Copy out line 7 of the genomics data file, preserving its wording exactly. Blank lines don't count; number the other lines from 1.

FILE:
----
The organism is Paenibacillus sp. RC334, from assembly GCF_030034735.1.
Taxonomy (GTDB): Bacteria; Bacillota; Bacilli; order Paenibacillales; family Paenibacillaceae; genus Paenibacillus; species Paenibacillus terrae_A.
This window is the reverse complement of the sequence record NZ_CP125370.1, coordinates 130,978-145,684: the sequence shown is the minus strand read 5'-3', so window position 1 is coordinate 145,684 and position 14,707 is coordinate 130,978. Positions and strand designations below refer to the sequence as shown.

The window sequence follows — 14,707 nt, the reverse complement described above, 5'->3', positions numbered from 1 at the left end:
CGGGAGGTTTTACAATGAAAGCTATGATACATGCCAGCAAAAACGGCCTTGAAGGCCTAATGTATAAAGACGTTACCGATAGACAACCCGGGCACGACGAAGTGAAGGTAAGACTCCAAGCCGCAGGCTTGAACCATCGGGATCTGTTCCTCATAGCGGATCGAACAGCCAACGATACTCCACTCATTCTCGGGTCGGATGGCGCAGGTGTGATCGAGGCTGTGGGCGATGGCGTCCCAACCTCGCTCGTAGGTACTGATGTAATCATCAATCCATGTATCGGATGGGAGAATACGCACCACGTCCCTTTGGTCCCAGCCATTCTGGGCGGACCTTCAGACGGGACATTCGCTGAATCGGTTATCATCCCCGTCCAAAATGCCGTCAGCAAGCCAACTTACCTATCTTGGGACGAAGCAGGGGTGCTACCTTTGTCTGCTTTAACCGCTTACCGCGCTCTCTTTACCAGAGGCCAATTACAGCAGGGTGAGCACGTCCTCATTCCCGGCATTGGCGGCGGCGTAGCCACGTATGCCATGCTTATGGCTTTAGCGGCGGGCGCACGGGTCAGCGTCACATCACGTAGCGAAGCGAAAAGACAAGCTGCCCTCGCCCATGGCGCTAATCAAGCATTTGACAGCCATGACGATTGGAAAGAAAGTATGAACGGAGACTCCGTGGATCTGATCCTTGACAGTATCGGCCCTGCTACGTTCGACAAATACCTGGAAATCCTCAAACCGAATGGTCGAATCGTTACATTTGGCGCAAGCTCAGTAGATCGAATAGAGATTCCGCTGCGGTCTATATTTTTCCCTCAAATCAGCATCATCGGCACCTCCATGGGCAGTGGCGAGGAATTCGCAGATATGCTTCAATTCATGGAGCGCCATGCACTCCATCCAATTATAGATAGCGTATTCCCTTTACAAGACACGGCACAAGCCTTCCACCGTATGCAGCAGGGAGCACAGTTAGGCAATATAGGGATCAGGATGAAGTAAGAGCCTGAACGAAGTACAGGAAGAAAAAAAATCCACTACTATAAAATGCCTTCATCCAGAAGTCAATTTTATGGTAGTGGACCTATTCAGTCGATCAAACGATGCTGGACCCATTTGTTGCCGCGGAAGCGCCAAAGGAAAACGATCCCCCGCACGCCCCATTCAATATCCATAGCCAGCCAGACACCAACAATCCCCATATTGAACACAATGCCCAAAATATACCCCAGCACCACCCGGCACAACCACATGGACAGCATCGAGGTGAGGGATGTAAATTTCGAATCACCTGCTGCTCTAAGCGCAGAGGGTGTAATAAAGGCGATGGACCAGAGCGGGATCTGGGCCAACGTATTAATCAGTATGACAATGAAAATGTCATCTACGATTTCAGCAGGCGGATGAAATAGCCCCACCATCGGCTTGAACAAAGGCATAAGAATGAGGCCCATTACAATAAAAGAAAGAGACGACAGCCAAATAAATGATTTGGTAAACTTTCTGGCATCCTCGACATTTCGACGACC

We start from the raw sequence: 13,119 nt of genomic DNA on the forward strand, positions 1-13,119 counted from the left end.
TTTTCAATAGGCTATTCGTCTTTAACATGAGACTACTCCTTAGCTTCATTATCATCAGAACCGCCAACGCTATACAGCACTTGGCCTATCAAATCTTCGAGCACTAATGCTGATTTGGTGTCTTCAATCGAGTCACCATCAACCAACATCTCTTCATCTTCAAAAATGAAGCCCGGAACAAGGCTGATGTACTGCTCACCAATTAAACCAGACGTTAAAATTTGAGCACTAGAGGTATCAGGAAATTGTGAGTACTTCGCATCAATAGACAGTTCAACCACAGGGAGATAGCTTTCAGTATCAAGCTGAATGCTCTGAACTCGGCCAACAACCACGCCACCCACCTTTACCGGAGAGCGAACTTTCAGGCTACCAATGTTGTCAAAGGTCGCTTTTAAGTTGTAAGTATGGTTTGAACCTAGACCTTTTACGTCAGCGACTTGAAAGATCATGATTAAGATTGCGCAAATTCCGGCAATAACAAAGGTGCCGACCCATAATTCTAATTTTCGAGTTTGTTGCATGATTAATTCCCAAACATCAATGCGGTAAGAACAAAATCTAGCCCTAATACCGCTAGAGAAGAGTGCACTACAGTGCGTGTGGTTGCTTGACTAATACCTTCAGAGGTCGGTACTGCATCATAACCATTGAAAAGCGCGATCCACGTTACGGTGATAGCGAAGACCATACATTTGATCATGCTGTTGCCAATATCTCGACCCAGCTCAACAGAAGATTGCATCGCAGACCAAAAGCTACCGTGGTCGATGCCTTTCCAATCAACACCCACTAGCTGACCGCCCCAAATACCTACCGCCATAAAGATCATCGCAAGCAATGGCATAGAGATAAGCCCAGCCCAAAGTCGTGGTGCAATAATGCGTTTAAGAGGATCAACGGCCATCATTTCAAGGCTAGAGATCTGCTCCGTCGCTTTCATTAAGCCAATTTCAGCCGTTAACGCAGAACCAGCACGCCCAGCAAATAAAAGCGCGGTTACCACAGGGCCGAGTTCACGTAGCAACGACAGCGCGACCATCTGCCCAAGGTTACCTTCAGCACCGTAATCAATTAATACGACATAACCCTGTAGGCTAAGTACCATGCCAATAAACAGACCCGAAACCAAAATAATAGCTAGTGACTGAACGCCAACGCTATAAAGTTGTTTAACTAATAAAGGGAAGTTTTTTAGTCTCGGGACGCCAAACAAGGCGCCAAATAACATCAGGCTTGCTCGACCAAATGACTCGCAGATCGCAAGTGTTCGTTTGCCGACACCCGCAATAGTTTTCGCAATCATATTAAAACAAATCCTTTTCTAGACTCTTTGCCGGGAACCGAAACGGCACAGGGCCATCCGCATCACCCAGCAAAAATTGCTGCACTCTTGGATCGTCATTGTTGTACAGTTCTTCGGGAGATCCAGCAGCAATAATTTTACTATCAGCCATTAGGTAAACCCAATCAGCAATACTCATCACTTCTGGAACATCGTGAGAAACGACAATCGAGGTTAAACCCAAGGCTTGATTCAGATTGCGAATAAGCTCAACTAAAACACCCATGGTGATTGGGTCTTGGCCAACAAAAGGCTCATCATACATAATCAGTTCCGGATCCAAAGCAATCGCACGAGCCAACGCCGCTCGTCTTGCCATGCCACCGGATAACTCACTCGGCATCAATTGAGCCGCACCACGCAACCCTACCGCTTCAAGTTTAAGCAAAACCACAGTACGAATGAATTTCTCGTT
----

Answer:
TTTTCAATAGGCTATTCGTCTTTAACATGAGACTACTCCTTAGCTTCATTATCATCAGAACCGCCAACGCTATACAGCACTTGGCCTATCAAATCTTCGAGCACTAATGCTGATTTGGTGTCTTCAATCGAGTCACCATCAACCAACATCTCTTCATCTTCAAAAATGAAGCCCGGAACAAGGCTGATGTACTGCTCACCAATTAAACCAGACGTTAAAATTTGAGCACTAGAGGTATCAGGAAATTGTGAGTACTTCGCATCAATAGACAGTTCAACCACAGGGAGATAGCTTTCAGTATCAAGCTGAATGCTCTGAACTCGGCCAACAACCACGCCACCCACCTTTACCGGAGAGCGAACTTTCAGGCTACCAATGTTGTCAAAGGTCGCTTTTAAGTTGTAAGTATGGTTTGAACCTAGACCTTTTACGTCAGCGACTTGAAAGATCATGATTAAGATTGCGCAAATTCCGGCAATAACAAAGGTGCCGACCCATAATTCTAATTTTCGAGTTTGTTGCATGATTAATTCCCAAACATCAATGCGGTAAGAACAAAATCTAGCCCTAATACCGCTAGAGAAGAGTGCACTACAGTGCGTGTGGTTGCTTGACTAATACCTTCAGAGGTCGGTACTGCATCATAACCATTGAAAAGCGCGATCCACGTTACGGTGATAGCGAAGACCATACATTTGATCATGCTGTTGCCAATATCTCGACCCAGCTCAACAGAAGATTGCATCGCAGACCAAAAGCTACCGTGGTCGATGCCTTTCCAATCAACACCCACTAGCTGACCGCCCCAAATACCTACCGCCATAAAGATCATCGCAAGCAATGGCATAGAGATAAGCCCAGCCCAAAGTCGTGGTGCAATAATGCGTTTAAGAGGATCAACGGCCATCATTTCAAGGCTAGAGATCTGCTCCGTCGCTTTCATTAAGCCAATTTCAGCCGTTAACGCAGAACCAGCACGCCCAGCAAATAAAAGCGCGGTTACCACAGGGCCGAGTTCACGTAGCAACGACAGCGCGACCATCTGCCCAAGGTTACCTTCAGCACCGTAATCAATTAATACGACATAACCCTGTAGGCTAAGTACCATGCCAATAAACAGACCCGAAACCAAAATAATAGCTAGTGACTGAACGCCAACGCTATAAAGTTGTTTAACTAATAAAGGGAAGTTTTTTAGTCTCGGGACGCCAAACAAGGCGCCAAATAACATCAGGCTTGCTCGACCAAATGACTCGCAGATCGCAAGTGTTCGTTTGCCGACACCCGCAATAGTTTTCGCAATCATATTAAAACAAATCCTTTTCTAGACTCTTTGCCGGGAACCGAAACGGCACAGGGCCATCCGCATCACCCAGCAAAAATTGCTGCACTCTTGGATCGTCATTGTTGTACAGTTCTTCGGGAGATCCAGCAGCAATAATTTTACTATCAGCCATTAGGTAAACCCAATCAGCAATACTCATCACTTCTGGAACATCGTGAGAAACGACAATCGAGGTTAAACCCAAGGCTTGATTCAGATTGCGAATAAGCTCAACTAAAACACCCATGGTGATTGGGTCTTGGCCAACAAAAGGCTCATCATACATAATCAGTTCCGGATCCAAAGCAATCGCACGAGCCAACGCCGCTCGTCTTGCCATGCCACCGGATAACTCACTCGGCATCAATTGAGCCGCACCACGCAACCCTACCGCTTCAAGTTTAAGCAAAACCACAGTACGAATGAATTTCTCGTT